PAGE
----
tell you about the effective treatments for fibromylagia syndrome and
related conditions that we offer at our clinic.
Three years ago, after practicing conventional medicine for twenty
years. I became thoroughly disillusioned with what I was doing and began
to study alternative medicine, with a special focus on FMS and
myofascial pain syndrome.
My treatments are based on the work of such people as Janet Travell, MD.
Jacob Teitelbaum, MD. R. Paul St. Amand MD. Devin Starlanyl, MD. Clair
Davis N.C.T.M.B., and others, along with some original ideas of our own.
We relieve pain with muscle therapy that is augmented by the short-term
use of medication to block pain, prevent reflexive muscles spasms, and
desensitize the nervous system.
Perpetuating factors such as nutritional deficiencies, hormonal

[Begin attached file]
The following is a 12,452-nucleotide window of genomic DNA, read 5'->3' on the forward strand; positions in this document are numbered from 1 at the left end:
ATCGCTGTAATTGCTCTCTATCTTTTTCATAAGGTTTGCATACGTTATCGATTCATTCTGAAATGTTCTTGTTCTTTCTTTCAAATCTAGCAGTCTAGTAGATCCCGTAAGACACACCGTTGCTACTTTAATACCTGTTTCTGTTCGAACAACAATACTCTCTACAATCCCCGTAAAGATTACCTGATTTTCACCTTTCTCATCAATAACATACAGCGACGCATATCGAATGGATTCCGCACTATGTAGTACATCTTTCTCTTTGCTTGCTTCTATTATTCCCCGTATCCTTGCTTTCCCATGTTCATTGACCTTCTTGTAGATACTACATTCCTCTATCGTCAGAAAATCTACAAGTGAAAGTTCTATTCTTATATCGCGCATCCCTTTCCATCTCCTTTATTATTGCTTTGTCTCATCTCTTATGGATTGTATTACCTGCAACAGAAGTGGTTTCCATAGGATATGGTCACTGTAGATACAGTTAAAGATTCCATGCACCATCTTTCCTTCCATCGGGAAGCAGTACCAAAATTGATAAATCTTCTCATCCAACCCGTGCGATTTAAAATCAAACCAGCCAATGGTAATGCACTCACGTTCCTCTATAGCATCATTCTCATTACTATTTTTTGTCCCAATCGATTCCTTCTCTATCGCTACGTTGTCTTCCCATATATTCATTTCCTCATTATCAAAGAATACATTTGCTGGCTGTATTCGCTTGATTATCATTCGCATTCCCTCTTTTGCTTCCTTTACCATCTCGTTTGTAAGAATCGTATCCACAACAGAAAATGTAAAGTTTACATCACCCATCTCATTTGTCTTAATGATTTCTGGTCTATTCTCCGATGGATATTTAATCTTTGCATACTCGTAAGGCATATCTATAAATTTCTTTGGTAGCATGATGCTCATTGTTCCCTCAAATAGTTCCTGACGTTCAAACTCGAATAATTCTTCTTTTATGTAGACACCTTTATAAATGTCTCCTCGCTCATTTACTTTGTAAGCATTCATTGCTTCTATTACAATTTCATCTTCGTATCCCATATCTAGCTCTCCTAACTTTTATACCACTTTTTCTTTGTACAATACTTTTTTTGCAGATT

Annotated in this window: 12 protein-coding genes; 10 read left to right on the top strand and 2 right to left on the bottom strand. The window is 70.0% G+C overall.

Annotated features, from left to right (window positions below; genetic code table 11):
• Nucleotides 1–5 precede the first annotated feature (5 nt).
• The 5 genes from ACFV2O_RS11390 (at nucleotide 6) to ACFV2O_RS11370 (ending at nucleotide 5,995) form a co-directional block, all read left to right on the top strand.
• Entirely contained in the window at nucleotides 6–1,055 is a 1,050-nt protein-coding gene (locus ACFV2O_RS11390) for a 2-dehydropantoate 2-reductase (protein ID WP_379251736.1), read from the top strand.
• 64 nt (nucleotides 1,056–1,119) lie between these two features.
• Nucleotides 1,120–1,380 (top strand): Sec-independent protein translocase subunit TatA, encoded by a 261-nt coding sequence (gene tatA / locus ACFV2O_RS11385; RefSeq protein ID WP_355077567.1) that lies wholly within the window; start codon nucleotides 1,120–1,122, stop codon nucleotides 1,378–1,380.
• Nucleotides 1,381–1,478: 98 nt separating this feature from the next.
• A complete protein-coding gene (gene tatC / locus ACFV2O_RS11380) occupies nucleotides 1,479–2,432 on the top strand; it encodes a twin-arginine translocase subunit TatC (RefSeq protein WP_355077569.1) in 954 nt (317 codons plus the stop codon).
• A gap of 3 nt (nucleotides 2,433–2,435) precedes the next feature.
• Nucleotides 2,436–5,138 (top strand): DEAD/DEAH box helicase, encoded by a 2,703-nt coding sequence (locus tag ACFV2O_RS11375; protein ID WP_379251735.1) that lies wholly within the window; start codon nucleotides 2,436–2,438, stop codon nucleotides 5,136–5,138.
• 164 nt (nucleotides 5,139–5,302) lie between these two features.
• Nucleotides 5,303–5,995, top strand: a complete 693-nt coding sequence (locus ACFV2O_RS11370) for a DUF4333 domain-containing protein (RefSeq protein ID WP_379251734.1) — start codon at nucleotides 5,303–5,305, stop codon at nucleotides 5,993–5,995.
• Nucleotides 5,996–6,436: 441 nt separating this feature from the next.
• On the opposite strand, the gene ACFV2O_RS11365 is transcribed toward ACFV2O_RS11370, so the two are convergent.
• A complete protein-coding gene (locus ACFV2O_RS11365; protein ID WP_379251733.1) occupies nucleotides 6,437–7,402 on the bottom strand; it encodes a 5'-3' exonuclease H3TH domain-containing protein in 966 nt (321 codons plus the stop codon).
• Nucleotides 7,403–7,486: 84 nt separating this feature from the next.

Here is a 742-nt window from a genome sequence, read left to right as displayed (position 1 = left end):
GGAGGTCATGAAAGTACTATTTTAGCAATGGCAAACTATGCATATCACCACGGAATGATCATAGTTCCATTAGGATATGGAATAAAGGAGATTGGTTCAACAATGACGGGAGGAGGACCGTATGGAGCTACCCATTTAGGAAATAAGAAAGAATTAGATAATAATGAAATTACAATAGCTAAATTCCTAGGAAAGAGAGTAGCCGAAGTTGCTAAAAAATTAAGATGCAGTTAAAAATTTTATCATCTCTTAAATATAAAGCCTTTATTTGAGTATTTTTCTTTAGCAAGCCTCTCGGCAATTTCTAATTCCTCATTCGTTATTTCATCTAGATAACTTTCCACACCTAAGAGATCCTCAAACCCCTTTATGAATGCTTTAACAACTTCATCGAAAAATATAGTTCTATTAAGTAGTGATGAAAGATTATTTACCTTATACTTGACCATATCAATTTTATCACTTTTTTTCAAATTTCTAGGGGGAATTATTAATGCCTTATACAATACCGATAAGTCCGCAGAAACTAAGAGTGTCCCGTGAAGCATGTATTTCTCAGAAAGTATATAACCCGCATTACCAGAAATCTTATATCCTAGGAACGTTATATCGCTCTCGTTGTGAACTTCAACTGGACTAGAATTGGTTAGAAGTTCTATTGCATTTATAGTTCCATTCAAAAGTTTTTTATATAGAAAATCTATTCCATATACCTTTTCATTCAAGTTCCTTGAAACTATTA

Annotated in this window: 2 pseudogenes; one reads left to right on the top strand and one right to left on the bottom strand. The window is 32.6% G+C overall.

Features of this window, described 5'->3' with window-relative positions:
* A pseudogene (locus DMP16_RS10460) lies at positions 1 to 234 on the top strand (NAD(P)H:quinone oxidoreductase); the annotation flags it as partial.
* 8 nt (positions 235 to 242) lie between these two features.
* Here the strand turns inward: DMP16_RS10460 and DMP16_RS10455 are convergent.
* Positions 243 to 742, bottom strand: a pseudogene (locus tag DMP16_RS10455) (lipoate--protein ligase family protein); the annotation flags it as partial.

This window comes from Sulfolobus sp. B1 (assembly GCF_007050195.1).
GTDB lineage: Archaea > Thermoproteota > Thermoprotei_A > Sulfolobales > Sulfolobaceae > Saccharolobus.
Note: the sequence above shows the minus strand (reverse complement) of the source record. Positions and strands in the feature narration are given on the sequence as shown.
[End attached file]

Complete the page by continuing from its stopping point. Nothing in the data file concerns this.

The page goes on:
imbalances, infections, allergies, structural problems, sleep disorders,
depression, toxicity, and metabolic disorders are identified and
ABC's of Fibro
ACCEPTANCE - of consequences and boundaries of your new reality.
BALANCE - in all areas of your life.
CHANGE - ancient wisdom holds that the only thing that's certain is
DENIAL - the first stage of reaction to any sudden, unexpected,
EXERCISE - do what you can...with what you have... and where you are.
FATIGUE - rest your mind as well as your body.
GENTLE - with your movements.
HUMOR - smiles, laughter, and a sense of humor... help in the healing
IMAGERY - great way to escape pain and fatigue for a brief time.
JOURNAL - a written record of symptoms...weather...emotions...helps
KNOWLEDGE - learn all you can about Fibromyalgia.
LIFE style changes - ongoing process
MANAGEMENT of medications
PACE - conserve energy...set priorities
QUIET place to relax.
SLEEP -develop good sleeping habits.
TESTS - a fact of FMS living.
USE - the largest muscle for the task.
VOICE - your needs.
WELLNESS - attitude and lifestyle.
XANADU - "an idyllic, beautiful place"....imagine your self in one for
YARE - means "to be ready or prepared"... don't let a flare creep up on
ZEAL -"enthusiastic and diligent devotion in pursuit of a cause, ideal,
PLANTED IN THE HOPE OF GOD